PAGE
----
Lactational Anovulation in Monkeys: Prolactin Secretion and Ovarian Function
In nonnursing women, pregnancy is followed by an interval of anovulation, which persists for an average of 2–3 months [1–3]. This puerperal infertility is extended if nursing occurs [1–5]. The interval of lactational anovulation and amenorrhea associated with nursing is highly variable, being dependent upon cultural practices in infant feeding and child rearing [2, 3, 5]. In Western cultures, lactational amenorrhea has been described as lasting less than a year [1, 3], while in developing countries 4-year interbirth intervals have been attributed to the inhibitory effects of breast-feeding . These societal differences in postpartum infertility are specifically related to the frequency and duration of suckling [6, 8], and, in general, the cultural practices which reduce breast-feeding and thus the inhibition of the hypothalamic-pituitary-ovarian axis [4, 5]. Despite the importance of lactational anovulation in the control of population growth, the physiologic mechanisms sustaining lactational infertility are enigmatic.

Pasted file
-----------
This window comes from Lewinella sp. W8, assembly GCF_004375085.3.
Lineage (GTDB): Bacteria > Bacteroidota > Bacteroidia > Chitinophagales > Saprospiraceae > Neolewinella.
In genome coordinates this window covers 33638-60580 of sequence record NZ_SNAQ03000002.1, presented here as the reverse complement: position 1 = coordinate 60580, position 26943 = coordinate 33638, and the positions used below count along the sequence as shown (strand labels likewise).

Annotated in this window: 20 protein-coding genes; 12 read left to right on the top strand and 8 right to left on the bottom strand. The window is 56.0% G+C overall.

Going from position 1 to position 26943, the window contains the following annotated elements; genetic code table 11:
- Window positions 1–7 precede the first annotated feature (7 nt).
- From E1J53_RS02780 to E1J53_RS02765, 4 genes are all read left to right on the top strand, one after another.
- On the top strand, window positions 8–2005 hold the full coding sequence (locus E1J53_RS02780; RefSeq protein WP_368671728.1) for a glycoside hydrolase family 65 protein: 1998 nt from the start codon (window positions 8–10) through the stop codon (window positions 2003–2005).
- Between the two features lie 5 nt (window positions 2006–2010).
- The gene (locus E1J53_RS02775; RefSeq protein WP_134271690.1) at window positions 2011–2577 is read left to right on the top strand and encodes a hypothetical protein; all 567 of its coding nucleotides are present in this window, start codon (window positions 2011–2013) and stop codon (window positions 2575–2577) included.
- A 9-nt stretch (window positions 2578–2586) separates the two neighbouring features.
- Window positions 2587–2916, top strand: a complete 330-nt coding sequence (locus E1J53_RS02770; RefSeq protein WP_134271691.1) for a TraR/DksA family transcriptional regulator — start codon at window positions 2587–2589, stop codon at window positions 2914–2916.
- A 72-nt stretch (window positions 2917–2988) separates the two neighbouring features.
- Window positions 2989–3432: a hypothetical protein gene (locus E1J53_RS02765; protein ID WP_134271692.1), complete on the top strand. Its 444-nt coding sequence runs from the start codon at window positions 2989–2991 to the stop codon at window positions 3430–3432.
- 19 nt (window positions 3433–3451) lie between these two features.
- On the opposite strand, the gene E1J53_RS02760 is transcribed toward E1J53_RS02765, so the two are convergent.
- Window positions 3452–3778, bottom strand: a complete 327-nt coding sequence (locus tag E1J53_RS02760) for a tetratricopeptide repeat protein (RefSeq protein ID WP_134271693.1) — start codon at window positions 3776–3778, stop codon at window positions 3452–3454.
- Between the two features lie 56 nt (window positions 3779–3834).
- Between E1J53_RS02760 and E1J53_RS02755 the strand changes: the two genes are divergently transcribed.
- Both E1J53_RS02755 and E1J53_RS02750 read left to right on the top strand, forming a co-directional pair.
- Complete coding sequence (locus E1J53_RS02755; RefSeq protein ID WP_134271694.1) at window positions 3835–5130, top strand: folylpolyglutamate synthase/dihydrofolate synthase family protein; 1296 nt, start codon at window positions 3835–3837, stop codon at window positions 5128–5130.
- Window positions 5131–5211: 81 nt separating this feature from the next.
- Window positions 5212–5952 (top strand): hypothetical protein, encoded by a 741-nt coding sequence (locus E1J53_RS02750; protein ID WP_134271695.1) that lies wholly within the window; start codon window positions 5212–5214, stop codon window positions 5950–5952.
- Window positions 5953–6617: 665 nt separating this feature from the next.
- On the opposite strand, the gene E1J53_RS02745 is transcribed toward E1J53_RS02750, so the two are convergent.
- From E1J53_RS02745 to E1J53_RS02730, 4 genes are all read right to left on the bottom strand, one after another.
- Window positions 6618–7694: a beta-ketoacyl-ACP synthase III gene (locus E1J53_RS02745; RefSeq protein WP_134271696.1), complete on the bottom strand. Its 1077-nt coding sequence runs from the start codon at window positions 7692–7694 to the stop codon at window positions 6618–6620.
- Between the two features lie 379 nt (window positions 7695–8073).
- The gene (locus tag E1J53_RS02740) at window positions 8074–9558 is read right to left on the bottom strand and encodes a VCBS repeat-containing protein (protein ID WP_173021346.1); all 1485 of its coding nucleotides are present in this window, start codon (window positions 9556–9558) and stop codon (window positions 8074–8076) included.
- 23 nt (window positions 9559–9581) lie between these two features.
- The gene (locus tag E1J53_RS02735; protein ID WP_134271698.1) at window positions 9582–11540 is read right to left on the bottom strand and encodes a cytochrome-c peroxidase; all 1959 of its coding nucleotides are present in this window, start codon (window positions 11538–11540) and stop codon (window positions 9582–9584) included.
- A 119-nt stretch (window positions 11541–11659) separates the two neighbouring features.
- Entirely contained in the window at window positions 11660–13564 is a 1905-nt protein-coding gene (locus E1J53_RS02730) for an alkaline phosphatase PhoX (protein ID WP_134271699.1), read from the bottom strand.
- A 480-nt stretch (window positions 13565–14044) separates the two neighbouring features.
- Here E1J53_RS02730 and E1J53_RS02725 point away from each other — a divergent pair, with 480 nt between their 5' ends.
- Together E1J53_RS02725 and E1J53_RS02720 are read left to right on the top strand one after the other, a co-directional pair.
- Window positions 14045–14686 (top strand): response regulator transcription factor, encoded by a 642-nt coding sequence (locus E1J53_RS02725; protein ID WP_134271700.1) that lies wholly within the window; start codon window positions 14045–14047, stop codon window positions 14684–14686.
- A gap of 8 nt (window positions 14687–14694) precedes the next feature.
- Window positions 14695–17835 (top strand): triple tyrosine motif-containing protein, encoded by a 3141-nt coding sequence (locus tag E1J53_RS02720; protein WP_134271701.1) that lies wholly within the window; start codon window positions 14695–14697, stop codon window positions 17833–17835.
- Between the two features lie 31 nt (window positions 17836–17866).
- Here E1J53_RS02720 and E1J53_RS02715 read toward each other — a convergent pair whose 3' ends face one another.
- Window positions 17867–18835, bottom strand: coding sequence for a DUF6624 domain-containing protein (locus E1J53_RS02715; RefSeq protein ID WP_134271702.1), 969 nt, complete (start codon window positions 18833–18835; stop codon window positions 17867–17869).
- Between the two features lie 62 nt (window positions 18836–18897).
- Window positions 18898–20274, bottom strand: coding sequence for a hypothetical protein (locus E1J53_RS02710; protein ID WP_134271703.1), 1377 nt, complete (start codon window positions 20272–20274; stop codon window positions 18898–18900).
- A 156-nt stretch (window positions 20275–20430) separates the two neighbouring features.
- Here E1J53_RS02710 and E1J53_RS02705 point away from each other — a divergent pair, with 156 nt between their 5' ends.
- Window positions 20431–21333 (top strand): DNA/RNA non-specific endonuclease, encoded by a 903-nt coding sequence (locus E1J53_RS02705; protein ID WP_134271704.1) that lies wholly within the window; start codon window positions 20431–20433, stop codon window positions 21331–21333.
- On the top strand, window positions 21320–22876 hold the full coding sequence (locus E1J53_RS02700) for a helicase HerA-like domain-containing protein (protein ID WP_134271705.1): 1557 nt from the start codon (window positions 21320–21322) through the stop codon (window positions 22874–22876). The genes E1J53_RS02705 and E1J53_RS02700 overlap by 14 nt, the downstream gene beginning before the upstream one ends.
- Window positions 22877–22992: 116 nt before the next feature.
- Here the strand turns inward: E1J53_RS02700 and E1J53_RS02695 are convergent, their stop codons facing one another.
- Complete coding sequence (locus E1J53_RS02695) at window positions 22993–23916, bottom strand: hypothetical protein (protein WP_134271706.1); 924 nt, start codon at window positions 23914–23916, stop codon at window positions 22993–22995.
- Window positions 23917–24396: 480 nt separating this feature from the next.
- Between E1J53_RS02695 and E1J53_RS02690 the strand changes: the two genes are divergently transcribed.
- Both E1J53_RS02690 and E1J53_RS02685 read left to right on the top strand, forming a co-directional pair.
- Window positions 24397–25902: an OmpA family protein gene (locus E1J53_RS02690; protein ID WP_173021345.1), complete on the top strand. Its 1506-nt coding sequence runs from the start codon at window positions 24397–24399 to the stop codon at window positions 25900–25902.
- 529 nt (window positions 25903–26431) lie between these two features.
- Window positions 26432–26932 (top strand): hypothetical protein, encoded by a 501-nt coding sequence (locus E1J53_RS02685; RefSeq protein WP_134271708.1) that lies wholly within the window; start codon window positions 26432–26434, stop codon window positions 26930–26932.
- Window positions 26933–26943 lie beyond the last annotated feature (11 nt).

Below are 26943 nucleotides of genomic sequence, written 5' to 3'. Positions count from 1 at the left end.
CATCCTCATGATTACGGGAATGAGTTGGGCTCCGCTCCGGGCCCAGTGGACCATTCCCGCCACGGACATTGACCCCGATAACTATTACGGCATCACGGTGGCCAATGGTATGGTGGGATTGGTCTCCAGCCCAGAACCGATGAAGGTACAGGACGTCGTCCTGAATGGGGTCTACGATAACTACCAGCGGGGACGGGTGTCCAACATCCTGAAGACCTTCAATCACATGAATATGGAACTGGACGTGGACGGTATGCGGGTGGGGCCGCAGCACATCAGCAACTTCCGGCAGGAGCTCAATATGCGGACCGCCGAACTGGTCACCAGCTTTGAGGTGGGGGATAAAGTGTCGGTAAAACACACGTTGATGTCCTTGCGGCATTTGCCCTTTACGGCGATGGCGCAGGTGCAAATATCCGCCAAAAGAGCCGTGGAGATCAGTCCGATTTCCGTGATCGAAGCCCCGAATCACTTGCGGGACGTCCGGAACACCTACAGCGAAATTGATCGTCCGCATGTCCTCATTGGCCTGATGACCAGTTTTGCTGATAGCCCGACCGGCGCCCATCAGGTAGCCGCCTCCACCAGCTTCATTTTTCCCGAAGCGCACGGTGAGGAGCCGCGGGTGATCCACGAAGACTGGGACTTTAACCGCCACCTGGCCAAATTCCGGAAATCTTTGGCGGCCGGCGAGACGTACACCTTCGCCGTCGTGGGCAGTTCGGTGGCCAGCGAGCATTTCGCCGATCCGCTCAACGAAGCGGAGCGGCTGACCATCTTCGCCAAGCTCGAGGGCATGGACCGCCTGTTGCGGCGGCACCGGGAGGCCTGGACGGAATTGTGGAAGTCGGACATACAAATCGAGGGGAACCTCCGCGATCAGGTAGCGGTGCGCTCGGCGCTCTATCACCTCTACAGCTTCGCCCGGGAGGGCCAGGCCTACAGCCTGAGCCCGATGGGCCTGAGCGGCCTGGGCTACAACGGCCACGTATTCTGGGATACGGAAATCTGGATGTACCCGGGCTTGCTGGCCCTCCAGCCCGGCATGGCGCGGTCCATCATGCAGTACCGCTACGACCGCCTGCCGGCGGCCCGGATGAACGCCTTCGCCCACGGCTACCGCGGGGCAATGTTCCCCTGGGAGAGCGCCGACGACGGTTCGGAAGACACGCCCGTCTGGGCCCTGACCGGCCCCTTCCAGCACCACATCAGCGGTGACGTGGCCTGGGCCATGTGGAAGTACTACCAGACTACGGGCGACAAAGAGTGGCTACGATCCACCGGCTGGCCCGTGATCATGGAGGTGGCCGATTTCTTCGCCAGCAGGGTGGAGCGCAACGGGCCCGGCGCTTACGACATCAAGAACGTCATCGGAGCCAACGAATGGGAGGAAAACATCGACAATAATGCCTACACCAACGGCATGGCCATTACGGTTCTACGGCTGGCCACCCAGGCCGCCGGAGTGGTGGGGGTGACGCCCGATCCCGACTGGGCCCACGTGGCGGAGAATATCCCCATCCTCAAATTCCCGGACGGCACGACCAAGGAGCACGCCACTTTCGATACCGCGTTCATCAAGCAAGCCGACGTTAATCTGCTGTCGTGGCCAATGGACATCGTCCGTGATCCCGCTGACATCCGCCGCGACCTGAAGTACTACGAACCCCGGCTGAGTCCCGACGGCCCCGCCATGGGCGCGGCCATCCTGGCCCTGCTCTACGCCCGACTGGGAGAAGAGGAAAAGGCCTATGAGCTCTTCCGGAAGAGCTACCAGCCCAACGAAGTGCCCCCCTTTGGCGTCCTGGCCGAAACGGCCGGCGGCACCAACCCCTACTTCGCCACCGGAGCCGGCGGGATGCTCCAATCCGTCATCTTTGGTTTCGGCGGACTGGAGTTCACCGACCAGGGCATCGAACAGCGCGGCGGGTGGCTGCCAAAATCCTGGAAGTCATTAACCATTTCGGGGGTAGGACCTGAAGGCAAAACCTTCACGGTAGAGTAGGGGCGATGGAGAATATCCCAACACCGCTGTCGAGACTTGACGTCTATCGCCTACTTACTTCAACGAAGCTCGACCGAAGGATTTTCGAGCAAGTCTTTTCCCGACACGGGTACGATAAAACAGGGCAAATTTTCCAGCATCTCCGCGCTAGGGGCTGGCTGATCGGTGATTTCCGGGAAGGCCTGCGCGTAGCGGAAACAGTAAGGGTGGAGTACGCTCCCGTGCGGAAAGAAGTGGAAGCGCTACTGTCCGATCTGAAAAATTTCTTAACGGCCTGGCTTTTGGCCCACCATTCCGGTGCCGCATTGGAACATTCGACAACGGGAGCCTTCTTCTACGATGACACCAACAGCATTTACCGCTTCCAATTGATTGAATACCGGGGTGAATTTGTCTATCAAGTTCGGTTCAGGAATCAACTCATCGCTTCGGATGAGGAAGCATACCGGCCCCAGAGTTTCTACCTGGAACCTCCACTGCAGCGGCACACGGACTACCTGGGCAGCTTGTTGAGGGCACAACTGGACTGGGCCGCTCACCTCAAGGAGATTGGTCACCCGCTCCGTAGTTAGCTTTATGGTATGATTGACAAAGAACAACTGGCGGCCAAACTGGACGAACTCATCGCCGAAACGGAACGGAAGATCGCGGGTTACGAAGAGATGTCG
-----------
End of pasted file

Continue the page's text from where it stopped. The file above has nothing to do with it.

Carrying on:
KeywordsEstrogen Lactate Cage Progesterone Estradiol
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